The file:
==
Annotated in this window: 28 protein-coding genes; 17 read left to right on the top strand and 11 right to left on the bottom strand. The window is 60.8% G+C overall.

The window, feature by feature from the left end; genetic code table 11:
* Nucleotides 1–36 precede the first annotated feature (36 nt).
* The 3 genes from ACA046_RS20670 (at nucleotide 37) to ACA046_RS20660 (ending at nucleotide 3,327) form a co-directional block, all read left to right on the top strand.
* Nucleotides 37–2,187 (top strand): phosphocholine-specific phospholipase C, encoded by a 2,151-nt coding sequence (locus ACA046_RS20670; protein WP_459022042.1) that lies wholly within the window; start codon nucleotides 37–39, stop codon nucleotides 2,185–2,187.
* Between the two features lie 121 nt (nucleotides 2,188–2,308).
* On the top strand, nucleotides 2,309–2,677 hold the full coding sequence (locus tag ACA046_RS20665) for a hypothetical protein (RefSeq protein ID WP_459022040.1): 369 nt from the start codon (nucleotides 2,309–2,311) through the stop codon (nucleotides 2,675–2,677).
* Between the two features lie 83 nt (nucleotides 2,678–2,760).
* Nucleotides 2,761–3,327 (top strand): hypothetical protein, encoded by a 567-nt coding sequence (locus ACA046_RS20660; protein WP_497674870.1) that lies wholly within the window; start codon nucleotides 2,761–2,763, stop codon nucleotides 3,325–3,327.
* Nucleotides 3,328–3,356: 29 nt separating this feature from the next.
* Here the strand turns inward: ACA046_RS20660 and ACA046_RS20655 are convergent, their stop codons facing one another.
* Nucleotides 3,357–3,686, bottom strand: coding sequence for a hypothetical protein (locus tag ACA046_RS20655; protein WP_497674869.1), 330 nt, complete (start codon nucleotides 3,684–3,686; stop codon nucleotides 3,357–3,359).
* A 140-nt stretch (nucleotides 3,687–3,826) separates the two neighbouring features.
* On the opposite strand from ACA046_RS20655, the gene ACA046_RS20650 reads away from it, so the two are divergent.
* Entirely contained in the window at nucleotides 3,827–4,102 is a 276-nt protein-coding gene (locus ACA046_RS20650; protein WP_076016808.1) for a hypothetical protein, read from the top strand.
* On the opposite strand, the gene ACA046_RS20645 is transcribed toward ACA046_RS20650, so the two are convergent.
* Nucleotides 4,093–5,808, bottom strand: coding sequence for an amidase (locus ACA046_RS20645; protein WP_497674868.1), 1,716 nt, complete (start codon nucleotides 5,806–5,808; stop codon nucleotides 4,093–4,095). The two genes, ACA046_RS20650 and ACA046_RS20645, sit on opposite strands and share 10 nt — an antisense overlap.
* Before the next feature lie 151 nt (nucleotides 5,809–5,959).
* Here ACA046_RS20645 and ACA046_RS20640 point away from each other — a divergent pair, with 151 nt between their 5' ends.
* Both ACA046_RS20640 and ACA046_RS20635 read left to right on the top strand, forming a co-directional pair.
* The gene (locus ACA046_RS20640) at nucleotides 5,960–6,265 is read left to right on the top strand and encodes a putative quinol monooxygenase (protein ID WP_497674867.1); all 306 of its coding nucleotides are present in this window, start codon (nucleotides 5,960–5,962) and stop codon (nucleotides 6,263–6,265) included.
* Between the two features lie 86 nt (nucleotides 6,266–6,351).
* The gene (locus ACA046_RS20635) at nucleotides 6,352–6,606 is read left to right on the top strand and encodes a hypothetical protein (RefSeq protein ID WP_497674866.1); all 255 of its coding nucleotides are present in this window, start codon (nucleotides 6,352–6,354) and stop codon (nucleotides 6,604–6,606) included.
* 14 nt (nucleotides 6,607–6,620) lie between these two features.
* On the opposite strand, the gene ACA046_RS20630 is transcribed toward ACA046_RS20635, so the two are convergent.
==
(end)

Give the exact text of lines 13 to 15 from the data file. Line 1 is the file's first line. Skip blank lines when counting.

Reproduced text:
* A 140-nt stretch (nucleotides 3,687–3,826) separates the two neighbouring features.
* On the opposite strand from ACA046_RS20655, the gene ACA046_RS20650 reads away from it, so the two are divergent.
* Entirely contained in the window at nucleotides 3,827–4,102 is a 276-nt protein-coding gene (locus ACA046_RS20650; protein WP_076016808.1) for a hypothetical protein, read from the top strand.